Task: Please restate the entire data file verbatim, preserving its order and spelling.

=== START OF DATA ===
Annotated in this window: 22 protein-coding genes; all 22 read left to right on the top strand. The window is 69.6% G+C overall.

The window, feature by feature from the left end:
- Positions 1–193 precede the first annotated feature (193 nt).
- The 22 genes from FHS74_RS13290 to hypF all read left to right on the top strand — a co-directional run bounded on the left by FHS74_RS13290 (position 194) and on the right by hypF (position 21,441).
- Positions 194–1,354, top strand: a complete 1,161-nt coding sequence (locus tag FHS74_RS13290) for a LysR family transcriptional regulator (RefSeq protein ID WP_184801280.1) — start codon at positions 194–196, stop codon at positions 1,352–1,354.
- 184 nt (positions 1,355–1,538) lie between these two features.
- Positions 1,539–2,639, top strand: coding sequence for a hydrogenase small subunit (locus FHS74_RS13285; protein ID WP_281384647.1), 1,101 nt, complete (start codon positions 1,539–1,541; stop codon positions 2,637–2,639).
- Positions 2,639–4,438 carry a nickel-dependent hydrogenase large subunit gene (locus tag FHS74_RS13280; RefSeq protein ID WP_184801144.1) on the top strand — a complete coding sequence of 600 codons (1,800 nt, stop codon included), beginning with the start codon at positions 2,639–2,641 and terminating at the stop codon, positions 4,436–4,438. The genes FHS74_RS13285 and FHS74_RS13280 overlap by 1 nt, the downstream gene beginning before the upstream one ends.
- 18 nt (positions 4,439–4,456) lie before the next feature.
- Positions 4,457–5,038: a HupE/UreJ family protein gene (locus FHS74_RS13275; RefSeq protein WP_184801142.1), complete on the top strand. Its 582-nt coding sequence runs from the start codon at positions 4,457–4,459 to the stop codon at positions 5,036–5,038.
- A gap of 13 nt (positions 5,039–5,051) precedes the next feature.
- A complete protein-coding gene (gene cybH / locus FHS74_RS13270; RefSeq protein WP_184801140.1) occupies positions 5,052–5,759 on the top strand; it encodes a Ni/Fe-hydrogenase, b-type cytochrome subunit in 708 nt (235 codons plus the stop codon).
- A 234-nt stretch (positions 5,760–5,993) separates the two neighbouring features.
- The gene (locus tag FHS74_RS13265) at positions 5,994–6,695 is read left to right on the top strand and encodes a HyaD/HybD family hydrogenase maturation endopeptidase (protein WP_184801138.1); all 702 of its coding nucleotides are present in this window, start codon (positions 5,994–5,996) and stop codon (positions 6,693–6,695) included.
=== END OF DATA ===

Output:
Annotated in this window: 22 protein-coding genes; all 22 read left to right on the top strand. The window is 69.6% G+C overall.

The window, feature by feature from the left end:
- Positions 1–193 precede the first annotated feature (193 nt).
- The 22 genes from FHS74_RS13290 to hypF all read left to right on the top strand — a co-directional run bounded on the left by FHS74_RS13290 (position 194) and on the right by hypF (position 21,441).
- Positions 194–1,354, top strand: a complete 1,161-nt coding sequence (locus tag FHS74_RS13290) for a LysR family transcriptional regulator (RefSeq protein ID WP_184801280.1) — start codon at positions 194–196, stop codon at positions 1,352–1,354.
- 184 nt (positions 1,355–1,538) lie between these two features.
- Positions 1,539–2,639, top strand: coding sequence for a hydrogenase small subunit (locus FHS74_RS13285; protein ID WP_281384647.1), 1,101 nt, complete (start codon positions 1,539–1,541; stop codon positions 2,637–2,639).
- Positions 2,639–4,438 carry a nickel-dependent hydrogenase large subunit gene (locus tag FHS74_RS13280; RefSeq protein ID WP_184801144.1) on the top strand — a complete coding sequence of 600 codons (1,800 nt, stop codon included), beginning with the start codon at positions 2,639–2,641 and terminating at the stop codon, positions 4,436–4,438. The genes FHS74_RS13285 and FHS74_RS13280 overlap by 1 nt, the downstream gene beginning before the upstream one ends.
- 18 nt (positions 4,439–4,456) lie before the next feature.
- Positions 4,457–5,038: a HupE/UreJ family protein gene (locus FHS74_RS13275; RefSeq protein WP_184801142.1), complete on the top strand. Its 582-nt coding sequence runs from the start codon at positions 4,457–4,459 to the stop codon at positions 5,036–5,038.
- A gap of 13 nt (positions 5,039–5,051) precedes the next feature.
- A complete protein-coding gene (gene cybH / locus FHS74_RS13270; RefSeq protein WP_184801140.1) occupies positions 5,052–5,759 on the top strand; it encodes a Ni/Fe-hydrogenase, b-type cytochrome subunit in 708 nt (235 codons plus the stop codon).
- A 234-nt stretch (positions 5,760–5,993) separates the two neighbouring features.
- The gene (locus tag FHS74_RS13265) at positions 5,994–6,695 is read left to right on the top strand and encodes a HyaD/HybD family hydrogenase maturation endopeptidase (protein WP_184801138.1); all 702 of its coding nucleotides are present in this window, start codon (positions 5,994–5,996) and stop codon (positions 6,693–6,695) included.